LIPA trustees on Wednesday approved new consumer-protection measures for solar-energy customers, passed a 2019 budget with a 2.4 percent delivery-charge increase, and approved a new policy for a coming wave of smart meters that sets fees for those who opt out.
LIPA at its final meeting of the year also saw the departure of a longtime trustee, Jeffrey Greenfield, approved $740 million in new debt issuance, and expanded bill-paying and other customer services to Amazon's Alexa voice-prompt technology.
As reported in Newsday Monday, the new consumer protection measures include requiring solar and related energy companies to register with the state, provide customers with clear-language terms and refrain for fraudulent or misleading claims in selling or leasing systems. A Newsday investigation this summer reported that some customers were unaware of the complex terms of some leasing agreements in the $1 billion Long Island solar market.
Mike Bailis, a co-founder of SUNation Solar Systems, applauded the move but urged trustees to enact measures to oversee and enforce them.
Trustees also approved LIPA’s $3.59 billion 2019 budget that includes a 2.4 percent increase in the delivery charge portion of bills, even as other elements of bills are projected to offset the increase. LIPA estimates that, if its prediction of flat natural gas charges next year holds true, customers could ultimately see a reduction in monthly bills of $3.67 cents. A portion of that reduction reflects the return of overcollections from 2018.
LIPA also approved measures that allow residential customers to opt out of receiving new smart meters as PSEG Long Island embarks on an aggressive plan to install them in all 1.1 million customer locations by 2023. Commercial customers can’t opt out.
Under the new rules, customers would pay a $10 per month meter-reading fee if they decide they don’t want the new meters, which use radio-frequency signals to send a regular stream of user data back to PSEG throughout the day. Customers who decide after a smart-meter has been installed that they no longer want it must pay a $65 charge for its removal.
Rick Walden, vice president for customer services at PSEG, said the utility has seen a low opt-out rate of 0.5 percent since it began accelerated installation of the meters this year. “We’ve had very few customers say no [smart meter] in my residence,” Walden said.
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PSEG also announced that it became the first U.S. utility to allow customers to pay their bills using the Alexa smart home speaker system. Customers who’ve registered with PSEG’s MyAccount system can link the service to their Alexa or other smart-speaker system, and use basic voice prompts in their homes to request information on PSEG bills, usage and due dates. They can then use the system to pay a bill.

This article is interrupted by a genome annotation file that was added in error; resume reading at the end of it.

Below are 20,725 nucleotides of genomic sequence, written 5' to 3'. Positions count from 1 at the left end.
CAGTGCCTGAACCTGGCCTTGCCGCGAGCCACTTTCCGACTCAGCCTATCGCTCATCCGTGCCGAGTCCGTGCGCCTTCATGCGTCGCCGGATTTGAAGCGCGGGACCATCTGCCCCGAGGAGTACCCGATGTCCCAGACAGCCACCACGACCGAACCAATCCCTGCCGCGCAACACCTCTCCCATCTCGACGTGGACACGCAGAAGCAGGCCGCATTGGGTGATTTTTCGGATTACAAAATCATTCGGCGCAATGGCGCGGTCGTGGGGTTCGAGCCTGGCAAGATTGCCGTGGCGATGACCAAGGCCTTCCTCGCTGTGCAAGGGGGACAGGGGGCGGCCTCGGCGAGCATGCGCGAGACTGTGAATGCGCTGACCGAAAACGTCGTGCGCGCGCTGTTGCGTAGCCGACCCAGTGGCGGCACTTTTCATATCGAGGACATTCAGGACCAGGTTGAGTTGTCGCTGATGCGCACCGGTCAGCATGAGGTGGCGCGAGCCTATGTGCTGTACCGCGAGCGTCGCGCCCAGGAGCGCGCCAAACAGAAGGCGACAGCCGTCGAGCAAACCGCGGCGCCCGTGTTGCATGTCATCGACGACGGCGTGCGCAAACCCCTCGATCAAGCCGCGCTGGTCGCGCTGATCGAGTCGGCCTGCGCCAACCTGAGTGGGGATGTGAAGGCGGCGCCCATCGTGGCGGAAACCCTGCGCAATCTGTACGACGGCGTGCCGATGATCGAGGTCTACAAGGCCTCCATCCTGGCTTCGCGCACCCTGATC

Fred Daum, director of contact and billing for PSEG, said future iterations will include the ability to report outages and other features.
In other LIPA news, six-year trustee Jeffrey Greenfield, a State Senate appointee, announced his retirement from the board, effective at year's end. Greenfield, who has advocated for renewable energy and many customer issues, recommended in a parting statement that state lawmakers expand the board by two seats to include elected customer advocates, one for Suffolk and one for Nassau. The nine-member board has five governor appointees, two Senate and two Assembly.
LIPA also approved a measure to allow the utility to issue up to $740 million in new borrowings in 2019, pushing its debt by next year's end to nearly $8.3 billion.
Most of the new borrowings, around $540 million, would be used by LIPA to finance system improvements, including strengthened power lines and new smart meters. LIPA also plans to refund about $200 million in short-term borrowings, for an expected annual savings of $1.6 million, according to LIPA documents. LIPA’s total borrowings at this year's end stand at just over $8 billion.
One longtime critic of LIPA's borrowing wasn't pleased.
"The continued upward direction of LIPA debt as well as rates creates significant risk for the Long Island economy," said state Assemb. Fred Thiele (I-Sag Harbor). "Another increase in debt inevitably leads to increased rates. It is a spiral that is unsustainable."
LIPA trustee Tom McAteer pointed to LIPA's investment of $868 million next year amid the estimated bill declines, saying, "That’s a combination that has improved customer satisfaction each of the last five years and earned LIPA its first credit rating upgrade in over a decade."
LIPA’s 2019 capital budget includes about $715.2 million in system-improvement projects and $153.6 million in storm hardening. LIPA plans to finance about $191 million of the projects from its operating budget next year, while a grant from the Federal Emergency Management Agency will pay for about $138 million. That leaves about $540 million to be funded by new debt, LIPA said in papers filed for board members. It said debt next year is expected to increase by $225 million.